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Discussion Starter #1
I put in new brakes this afternoon. I need to get an inspection this month and the inspection shop told me last year that the rear pads would probably need replacing soon. I had 60,952 miles on the oem pads. The fronts are still good but the rears are pretty worn. I installed Federated Silver Plus ceramic pads , front and rear, at a total cost of $51.90 with my shop's discount.

front on the left, rear on the right


front


rear


 

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I replaced my rear brakes at 63,000 or so. The fronts are still OEM.
They have a lot of pad left. Must be because I drag breaks off road eh?
 

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My 4 wheel Hawks that I just did are squeaking. Why do brand new brakes squeak? I was trying to get rid of the squeaks! Shop told me to do 60-0 stop to glaze them after 500 miles. I did it. Do I keep doing it until the squeaking is gone?
 

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Did you replace them all? My guess is probably. Just checking. I'm putting on rear rotors and front pads tonight. I just switched out my rear pads and front rotors and that was all I needed a month ago but now I can feel and hear that my rear rotors are slightly warped and I figured I might as well just go ahead and replace the fronts when I put on my spacers this evening since I'll have the wheels off. Had to order the rotors yesterday as they weren't in stock.
 

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...Why do brand new brakes squeak? I was trying to get rid of the squeaks! Shop told me to do 60-0 stop to glaze them after 500 miles. I did it. Do I keep doing it until the squeaking is gone?
All sorts of reasons, OEM brakes are made of compound that is designed NOT to squeak, other formulas may make compromises that don't go as far to prevent squeaking. Cheap Pads or High Performance Pads might squeak. As well, its the job you've done replacing the pads. There are parts that need to be greased with the proper grease, if the rotors are NOT "flat" enough, they need to be re-surfaced or replaced, there are "anti-noise pads" that go between the caliper and pad, some come with pads some do NOT, sometimes they are needed, sometimes they are NOT. But just slapping a set of pads in, without paying attention to those things can result in squeaking.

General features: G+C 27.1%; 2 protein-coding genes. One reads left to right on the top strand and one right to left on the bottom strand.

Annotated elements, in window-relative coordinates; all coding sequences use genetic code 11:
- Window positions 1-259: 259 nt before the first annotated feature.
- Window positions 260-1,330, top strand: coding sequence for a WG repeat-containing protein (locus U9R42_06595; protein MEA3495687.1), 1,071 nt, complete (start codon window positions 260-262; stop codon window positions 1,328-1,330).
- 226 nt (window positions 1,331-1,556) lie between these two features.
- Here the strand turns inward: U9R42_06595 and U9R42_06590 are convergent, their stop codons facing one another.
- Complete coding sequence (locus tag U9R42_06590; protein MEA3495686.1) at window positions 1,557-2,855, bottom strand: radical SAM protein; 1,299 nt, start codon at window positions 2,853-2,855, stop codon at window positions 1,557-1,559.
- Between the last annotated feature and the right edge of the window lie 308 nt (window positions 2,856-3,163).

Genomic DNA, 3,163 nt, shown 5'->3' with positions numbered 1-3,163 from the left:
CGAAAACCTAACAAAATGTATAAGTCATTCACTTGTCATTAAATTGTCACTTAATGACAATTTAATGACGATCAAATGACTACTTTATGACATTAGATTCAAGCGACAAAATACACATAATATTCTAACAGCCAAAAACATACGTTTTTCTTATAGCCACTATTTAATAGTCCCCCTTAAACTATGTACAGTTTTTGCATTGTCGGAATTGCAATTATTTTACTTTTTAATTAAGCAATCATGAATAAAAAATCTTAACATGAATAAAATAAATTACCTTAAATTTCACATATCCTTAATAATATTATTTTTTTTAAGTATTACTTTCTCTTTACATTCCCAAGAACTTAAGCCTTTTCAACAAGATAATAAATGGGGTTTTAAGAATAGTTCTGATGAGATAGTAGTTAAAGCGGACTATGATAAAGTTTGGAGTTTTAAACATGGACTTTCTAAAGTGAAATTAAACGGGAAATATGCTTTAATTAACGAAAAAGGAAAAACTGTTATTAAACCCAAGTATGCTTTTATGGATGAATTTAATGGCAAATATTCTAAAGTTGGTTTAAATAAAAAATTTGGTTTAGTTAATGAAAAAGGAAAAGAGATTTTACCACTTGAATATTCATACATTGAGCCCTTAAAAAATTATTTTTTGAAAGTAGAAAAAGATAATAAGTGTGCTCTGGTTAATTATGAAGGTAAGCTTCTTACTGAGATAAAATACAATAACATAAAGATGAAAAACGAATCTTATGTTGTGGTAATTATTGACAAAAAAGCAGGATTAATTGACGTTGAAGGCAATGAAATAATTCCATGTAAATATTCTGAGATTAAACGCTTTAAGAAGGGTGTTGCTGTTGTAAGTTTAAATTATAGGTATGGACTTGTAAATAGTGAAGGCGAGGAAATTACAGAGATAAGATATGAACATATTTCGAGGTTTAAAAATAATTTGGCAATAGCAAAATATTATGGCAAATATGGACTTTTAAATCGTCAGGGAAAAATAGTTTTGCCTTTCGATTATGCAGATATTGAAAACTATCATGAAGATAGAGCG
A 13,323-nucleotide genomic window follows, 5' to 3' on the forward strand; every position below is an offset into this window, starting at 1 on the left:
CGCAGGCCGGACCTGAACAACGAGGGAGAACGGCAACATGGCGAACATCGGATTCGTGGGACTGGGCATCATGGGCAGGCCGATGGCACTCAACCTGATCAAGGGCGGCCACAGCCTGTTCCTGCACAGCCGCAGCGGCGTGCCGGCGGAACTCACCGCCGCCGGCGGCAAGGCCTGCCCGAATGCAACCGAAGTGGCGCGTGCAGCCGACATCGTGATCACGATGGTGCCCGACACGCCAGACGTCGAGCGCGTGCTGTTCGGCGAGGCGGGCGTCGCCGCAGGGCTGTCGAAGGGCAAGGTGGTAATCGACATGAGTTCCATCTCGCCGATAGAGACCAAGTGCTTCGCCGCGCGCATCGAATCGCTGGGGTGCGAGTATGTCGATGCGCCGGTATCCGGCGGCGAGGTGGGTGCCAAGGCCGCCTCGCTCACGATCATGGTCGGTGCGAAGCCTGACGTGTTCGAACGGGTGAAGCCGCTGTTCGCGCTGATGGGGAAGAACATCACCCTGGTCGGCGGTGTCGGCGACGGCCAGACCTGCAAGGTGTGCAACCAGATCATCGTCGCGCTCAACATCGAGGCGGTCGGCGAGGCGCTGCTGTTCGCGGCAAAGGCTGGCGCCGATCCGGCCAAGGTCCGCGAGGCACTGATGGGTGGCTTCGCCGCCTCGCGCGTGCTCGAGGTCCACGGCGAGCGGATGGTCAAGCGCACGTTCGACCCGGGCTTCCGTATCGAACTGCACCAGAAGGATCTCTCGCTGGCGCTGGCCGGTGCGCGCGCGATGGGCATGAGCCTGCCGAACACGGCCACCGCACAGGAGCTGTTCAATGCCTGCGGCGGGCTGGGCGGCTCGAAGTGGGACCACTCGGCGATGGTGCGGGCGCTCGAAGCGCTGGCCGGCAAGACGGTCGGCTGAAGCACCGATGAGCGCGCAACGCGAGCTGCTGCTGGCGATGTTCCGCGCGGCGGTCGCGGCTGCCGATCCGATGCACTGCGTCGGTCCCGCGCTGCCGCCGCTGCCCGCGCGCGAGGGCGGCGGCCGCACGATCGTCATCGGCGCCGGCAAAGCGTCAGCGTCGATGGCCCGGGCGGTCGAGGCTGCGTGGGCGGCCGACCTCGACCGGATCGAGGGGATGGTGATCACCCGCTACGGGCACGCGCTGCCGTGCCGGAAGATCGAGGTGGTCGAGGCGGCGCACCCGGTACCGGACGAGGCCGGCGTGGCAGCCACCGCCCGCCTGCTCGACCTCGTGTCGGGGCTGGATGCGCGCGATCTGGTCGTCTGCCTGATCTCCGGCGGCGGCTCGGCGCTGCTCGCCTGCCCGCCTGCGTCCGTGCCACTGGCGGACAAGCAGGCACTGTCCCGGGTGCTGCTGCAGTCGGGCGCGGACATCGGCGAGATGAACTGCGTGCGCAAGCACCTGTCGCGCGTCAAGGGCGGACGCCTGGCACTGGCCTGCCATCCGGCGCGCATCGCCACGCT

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Discussion Starter #8
Dont known if the question was for me, but I did change all four corners even though the fronts were still good. I wanted to check them and then rotate the tires at the same time, figured since the wheels were off, go ahead and change them out. They feel very nice and no squealing at all.
 

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Correct me if I am wrong, but I think it is the metal content that causes
the squeak.
NOT sure, probably, as well as many other things in the compound or the rotors or the measures you take to do the job properly when replacing them.

Keep in mind:
Cheap Pads: designed to work with the cheapest materials and contruction possible (noise and performance is probably compromised)
Hi-Performance Pads: designed to work at the highest performance possible (Noise and Cost is probably compromised).
Hi-Quality Direct Replacement Pads: designed to work in the manner most customers expect (a balance of cost/noise/performance).

If you don't want noise, look for Hi-Quality Pads from a brand with a good reputation, that the specs for the pads stipulate "low Noise". Then make sure you do a "Proper" job installing the pads.

If you get cheap pads, hi-performance pads or do a less than "proper" job installing them, then squeaking should NOT be surprising, its the compromise you make for those design decisions in the parts and job you do.
 

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Ceramic are the best at not making any noise. The cheaper you go the louder they are.
 

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I don't want to give the wrong impression about hi-performance pads. Do your research and understand the drawbacks before paying so much for them.

BUT, a good quality performance pad, like EBC or Hawke, should NOT make a lot of noise or dust, sure more than direct replacement pads of good quality, but it shouldn't be worse than an occassional squeak or moan, thats the drawback of having such better performing pads. Make sure they are for Street Applications and NOT race.

Remember, do NOT use race pads, more is NOT always better. Race pads are designed to work best at the much higher temps of a race, where the brakes are hot the entire time. Race pads perform horribly at cold/normal temps, and you'll find your brake won't work well until you've made a couple of hard stops to heat them up to the temp they were designed to work at.
 
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